* [login to unmask email]
_______________________________________________________________

No trees were killed in the sending of this
message. However - a large number of
electrons were terribly inconvenienced.
_______________________________________________________________








Donna Di Carlo

Re: Unique where not null
(in response to Edward Vassie)
This is not true. A UNIQUE WHERE NOT NULL index is structured like a
non-unique index. It allows for a RID chain, but only chains the RIDs if
the value is NULL.

Donna Di Carlo
BMC Software

-----Original Message-----
From: Vassie, Edward [mailto:[login to unmask email]
Sent: Friday, January 12, 2001 3:26 AM
To: [login to unmask email]
Subject: Re: Unique where not null


My understanding of 'Unique where not null' is that only rows that contain
non-null values appear in the index. Rows with a Null in the column would
not be indexed, and if did a SELECT ... WHERE COL IS NULL you would get a TS
scan.

If this is right, then there would be no RID chain for Null entries.

On the other hand, I could be wrong...

From Edward Vassie...


-----Original Message-----
From: Cianci, Nick [mailto:[login to unmask email]
Sent: 12 January 2001 05:17
To: [login to unmask email]
Subject: Unique where not null


Dear Comrades (in DB2),

I find myself contemplating an index. This 20-byte field is
initially blank/null, but after some other information gathering is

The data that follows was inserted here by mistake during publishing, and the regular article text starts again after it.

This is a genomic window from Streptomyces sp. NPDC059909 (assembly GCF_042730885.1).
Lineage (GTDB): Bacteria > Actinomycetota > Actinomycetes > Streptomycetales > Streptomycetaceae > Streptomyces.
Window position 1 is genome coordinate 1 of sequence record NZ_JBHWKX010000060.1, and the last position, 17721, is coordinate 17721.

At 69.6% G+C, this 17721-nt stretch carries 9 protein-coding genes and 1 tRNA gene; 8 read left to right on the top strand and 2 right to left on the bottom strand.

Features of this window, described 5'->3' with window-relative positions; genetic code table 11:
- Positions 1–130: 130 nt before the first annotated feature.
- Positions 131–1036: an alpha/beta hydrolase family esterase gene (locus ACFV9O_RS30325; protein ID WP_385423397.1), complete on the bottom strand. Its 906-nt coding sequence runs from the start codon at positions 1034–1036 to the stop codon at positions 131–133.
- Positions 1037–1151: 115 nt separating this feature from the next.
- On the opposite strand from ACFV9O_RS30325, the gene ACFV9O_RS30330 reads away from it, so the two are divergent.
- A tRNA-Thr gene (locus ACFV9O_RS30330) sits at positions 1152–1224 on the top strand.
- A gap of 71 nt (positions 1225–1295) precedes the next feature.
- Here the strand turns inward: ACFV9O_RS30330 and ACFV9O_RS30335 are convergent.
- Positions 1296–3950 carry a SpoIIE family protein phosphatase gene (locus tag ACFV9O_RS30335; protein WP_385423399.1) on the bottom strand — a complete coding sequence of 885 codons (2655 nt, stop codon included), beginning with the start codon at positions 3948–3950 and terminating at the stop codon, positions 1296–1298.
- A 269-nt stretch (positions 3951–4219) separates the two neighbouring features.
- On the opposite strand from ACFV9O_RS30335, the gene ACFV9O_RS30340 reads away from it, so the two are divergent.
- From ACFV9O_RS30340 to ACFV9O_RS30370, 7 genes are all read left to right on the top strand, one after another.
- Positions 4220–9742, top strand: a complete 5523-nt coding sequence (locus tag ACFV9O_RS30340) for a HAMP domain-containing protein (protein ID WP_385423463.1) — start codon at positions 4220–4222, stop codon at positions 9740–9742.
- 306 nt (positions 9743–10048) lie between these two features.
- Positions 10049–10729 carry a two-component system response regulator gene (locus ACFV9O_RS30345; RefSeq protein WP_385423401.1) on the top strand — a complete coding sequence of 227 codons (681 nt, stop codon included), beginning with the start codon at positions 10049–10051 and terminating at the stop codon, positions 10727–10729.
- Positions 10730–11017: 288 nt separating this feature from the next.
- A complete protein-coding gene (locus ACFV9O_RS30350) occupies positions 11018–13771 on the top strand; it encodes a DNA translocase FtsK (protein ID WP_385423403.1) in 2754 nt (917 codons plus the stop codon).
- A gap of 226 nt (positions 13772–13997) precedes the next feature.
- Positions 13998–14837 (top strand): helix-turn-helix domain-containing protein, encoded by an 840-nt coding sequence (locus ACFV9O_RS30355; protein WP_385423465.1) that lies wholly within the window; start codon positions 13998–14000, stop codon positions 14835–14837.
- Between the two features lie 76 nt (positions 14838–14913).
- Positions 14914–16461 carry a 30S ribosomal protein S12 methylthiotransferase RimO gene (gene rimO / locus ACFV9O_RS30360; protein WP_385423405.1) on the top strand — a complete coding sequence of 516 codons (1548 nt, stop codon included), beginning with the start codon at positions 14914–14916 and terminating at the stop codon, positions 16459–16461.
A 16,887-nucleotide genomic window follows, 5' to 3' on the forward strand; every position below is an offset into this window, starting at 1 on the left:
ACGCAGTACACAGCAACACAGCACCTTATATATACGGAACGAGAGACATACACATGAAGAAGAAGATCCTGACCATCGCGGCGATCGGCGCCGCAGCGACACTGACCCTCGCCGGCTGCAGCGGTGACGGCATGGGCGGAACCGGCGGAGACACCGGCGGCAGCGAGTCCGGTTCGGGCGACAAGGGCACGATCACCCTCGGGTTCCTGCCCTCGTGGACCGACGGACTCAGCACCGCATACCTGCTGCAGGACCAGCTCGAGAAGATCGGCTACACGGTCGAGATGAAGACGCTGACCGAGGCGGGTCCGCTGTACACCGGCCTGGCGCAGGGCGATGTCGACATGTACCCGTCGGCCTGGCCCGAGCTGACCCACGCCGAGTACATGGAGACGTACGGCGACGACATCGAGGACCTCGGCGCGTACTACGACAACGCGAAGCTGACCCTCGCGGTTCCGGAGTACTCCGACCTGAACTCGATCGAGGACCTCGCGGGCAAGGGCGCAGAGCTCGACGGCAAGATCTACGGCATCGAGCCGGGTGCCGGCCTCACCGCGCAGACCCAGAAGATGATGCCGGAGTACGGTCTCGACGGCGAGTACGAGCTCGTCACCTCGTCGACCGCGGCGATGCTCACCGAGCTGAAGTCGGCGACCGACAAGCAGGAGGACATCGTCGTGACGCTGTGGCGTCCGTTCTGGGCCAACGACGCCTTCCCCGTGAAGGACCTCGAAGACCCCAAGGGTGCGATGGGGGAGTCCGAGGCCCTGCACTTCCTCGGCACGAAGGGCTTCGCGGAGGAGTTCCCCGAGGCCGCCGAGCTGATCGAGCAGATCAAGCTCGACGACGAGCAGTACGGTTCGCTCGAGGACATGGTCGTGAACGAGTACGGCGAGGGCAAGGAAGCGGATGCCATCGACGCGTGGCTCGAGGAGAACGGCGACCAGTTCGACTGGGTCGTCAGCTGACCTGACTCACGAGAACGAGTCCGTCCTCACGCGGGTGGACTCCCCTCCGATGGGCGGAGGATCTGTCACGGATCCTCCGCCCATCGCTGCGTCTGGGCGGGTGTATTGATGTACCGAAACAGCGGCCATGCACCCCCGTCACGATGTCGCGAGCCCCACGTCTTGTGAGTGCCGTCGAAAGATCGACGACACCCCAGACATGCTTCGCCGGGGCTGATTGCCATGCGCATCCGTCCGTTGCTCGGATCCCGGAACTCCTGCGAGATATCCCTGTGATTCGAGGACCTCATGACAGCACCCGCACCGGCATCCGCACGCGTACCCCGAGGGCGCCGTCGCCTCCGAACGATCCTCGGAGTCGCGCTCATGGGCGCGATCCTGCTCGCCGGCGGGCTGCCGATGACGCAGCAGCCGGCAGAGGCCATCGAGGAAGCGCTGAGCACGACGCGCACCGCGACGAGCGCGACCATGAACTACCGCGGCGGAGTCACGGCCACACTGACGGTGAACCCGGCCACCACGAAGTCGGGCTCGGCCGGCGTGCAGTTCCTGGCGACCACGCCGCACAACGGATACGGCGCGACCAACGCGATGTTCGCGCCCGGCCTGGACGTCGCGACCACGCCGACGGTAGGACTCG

populated for life. The field needs to be searchable (hence an index).

In a brief interlude I find myself wishing for IMS and sparse indexing. As
I'll abhor the long RID chains on the NULL instance of this field, and the
hassles that the pseudo delete will cause when going from a NULL to a valid
value. (Definitely an index to REORG frequently)

The question I have though is:
if I create this index as "Unique Where Not Null" will DB2
recognise that the filtering is extremely good if I don't code a null-case
in the predicate? I've had a quick scan through the man-wells but can't find
anything that leaps out at me. My intuition says that it should.

Before anyone suggests using a "Sparse-Index-Table", it's been considered
and dismissed. I'd also like to tell the Application people not to populate
the row until the field is known, but that's not a real option either.

TIA

Ciao,
Nick Cianci
DB2 DBA - CCRI Project
2nd Floor (West) 484 StKilda Rd MELBOURNE 3004
* (+613) 9865-8554
(+61) 0408-64 06 01
* [login to unmask email]
_______________________________________________________________

No trees were killed in the sending of this
message. However - a large number of
electrons were terribly inconvenienced.
_______________________________________________________________













Tim Lowe

Re: Unique where not null
(in response to Donna Di Carlo)
Nick,
Wouldn't use of an index index that is unique where not null depend on the
index stats gathered by runstats, just as with other access paths?
(I would expect that FREQVAL stats would show the percentage of rows that
are null, so that the optimizer could make a "wise" decision. But, I am
just guessing. Could the optimizer "understand" that if 90% of the values
are null, that 10% of the values are not null, and then use that to choose
the correct access path?)

Good question.

Thanks,
Tim